Youngblood Architecture began a project with Audi USA in the spring of 2008 designing a new dealership facility. The building was inspired by the look of the Audi automobile line, featuring floor-to-ceiling glass walls to let in natural lighting and an exterior wrapped in metal paneling. Youngblood Architecture had to follow Audi of America’s standards that are established for uniformity at all of its dealerships across the nation.
That design, dubbed the “Terminal” would replace the previous standard of the “Hangar” – the change brought challenging form and highly detailed planning to the table. The Terminal Design takes on elements of a racetrack – an appropriate yet subtle tribute to Audi’s motor sports roots – the back wall of each showroom is meant to represent the banked, high-speed turns found on a racetrack. The banked turn slopes down to the floor and turns horizontally as well. The finished building is a 24,000 square foot, two-level structure including a showroom, offices, and service garage and part storage area. The project was recently profiled in the August issue of Metal Architecture. Even though the complexity of this type of design presented a challenge, firm president, Richard Youngblood, says the team was able to create the BIM model, document the walls and provide 2D and 3D drawings to the contractor with no change orders.
Youngblood told Metal Architecture that Building Information Modeling (BIM) software – specifically ArchiCAD – was very helpful, making it possible to model the complex shapes and double axis radius walls. The Terminal Style features a series of curved interior walls and an exterior clad with aluminum composite panels (ACM). The building has angled window jams. The angle is an extension of the curved walls inside the building.
“We had originally begun this project using AutoCAD,” explained Richard Youngblood. “We were about 30 percent of the way into the job when we realized that the software wouldn’t really be enough to do the job. There was no way to document the curved wall and see how it worked with the structure. That’s when we decided to look for alternative options and found ArchiCAD.”
The BIM model created in GRAPHISOFT ArchiCAD software allowed his team to document the curved walls as well as the entire building. Once they switched to ArchiCAD, calculation errors in the original AutoCAD drawings became evident. The new BIM model in ArchiCAD revealed that the curved wall, because of its tie in to the second floor and the roof, would have had structural steel for the roof deck and floor deck penetrating the interior skin of the building.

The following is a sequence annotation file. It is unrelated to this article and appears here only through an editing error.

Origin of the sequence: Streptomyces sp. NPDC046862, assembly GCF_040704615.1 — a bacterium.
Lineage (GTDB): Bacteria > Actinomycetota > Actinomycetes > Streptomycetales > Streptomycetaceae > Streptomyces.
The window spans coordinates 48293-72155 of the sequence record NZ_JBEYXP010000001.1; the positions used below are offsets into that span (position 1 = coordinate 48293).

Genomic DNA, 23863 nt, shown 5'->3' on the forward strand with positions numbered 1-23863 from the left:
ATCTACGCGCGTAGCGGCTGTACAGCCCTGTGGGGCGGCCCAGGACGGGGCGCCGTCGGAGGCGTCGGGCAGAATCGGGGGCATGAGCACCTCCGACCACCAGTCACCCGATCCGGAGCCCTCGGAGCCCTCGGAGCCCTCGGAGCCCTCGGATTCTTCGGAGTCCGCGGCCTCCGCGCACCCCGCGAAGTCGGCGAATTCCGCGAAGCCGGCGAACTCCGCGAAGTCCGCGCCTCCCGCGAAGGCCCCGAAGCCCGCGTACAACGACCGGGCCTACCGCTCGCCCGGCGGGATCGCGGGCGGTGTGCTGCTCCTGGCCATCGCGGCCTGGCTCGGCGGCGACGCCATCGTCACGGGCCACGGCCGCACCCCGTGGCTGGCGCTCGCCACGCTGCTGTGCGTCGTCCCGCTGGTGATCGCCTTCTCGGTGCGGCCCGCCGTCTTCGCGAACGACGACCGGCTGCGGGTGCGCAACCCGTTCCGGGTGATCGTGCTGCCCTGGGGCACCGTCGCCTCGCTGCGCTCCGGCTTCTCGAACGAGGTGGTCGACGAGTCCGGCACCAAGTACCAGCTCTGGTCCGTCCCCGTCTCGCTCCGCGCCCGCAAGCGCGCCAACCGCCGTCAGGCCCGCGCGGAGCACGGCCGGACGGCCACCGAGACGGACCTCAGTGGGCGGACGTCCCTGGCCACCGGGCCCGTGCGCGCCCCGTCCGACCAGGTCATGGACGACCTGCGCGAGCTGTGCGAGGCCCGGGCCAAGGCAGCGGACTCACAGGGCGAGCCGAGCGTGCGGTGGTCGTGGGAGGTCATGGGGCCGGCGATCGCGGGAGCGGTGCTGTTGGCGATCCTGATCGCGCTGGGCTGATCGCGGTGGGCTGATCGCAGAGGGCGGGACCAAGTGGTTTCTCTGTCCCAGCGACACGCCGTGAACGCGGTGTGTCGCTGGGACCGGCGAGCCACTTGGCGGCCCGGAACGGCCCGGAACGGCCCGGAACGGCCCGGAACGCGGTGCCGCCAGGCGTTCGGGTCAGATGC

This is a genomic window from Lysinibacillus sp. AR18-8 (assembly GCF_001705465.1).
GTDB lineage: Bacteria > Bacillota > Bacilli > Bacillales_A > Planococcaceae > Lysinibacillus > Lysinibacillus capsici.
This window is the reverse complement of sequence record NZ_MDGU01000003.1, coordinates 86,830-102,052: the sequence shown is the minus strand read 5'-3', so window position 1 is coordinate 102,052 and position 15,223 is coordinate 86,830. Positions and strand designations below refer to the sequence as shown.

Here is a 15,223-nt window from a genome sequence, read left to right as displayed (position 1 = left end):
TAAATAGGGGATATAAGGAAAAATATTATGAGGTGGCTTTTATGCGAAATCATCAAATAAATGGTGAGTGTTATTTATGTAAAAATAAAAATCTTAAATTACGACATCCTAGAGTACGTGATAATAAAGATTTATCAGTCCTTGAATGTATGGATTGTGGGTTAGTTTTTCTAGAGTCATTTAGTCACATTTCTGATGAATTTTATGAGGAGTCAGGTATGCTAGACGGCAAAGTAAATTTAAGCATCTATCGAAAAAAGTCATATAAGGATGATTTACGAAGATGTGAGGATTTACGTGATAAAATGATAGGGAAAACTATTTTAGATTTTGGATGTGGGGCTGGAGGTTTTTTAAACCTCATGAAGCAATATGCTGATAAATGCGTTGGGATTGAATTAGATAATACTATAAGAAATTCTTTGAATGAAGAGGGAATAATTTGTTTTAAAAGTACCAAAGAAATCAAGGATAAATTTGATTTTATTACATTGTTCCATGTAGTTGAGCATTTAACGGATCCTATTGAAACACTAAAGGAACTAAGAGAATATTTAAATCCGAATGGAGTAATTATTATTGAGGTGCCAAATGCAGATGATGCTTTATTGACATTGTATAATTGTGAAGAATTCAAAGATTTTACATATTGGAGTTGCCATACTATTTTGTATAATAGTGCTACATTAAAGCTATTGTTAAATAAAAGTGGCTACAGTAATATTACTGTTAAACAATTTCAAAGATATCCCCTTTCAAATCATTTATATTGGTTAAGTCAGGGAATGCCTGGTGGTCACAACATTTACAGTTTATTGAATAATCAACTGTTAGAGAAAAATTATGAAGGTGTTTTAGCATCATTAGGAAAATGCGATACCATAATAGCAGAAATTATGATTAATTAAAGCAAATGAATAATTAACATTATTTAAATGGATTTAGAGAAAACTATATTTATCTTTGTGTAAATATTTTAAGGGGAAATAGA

“That discovery alone saved us a great deal of embarrassment and time in going about fixing a simple mistake. The standard method of documentation that we had been using in AutoCAD had overlooked the conflicts posed by the complex wall shapes and the structural frame. If not found in the BIM model, we would have had the steel plowing right through the wall.”
Youngblood says he feels switching to ArchiCAD was the right move even though it added an extra element of work to the job. The team employed the software to its full potential, providing the contractor with the standard drawings as well as a video rendering all from the BIM model. The firm has never used another type of BIM software since and since this article was published has begun using ArchiCAD 16.
Youngblood Architecture was able to work with Audi’s designers to fine tune initial details for future Audi Terminals. The 3D aspect of modeling the metal skin was easily shown and the views provided an opportunity for the Audi creative team to finalize the prototype design for all terminals and give them that Audi “look”.
The firm continues to work with Audi of America on their dealership projects. Youngblood Architecture is currently creating the model in ArchiCAD for a second terminal style showroom in Reno, NV.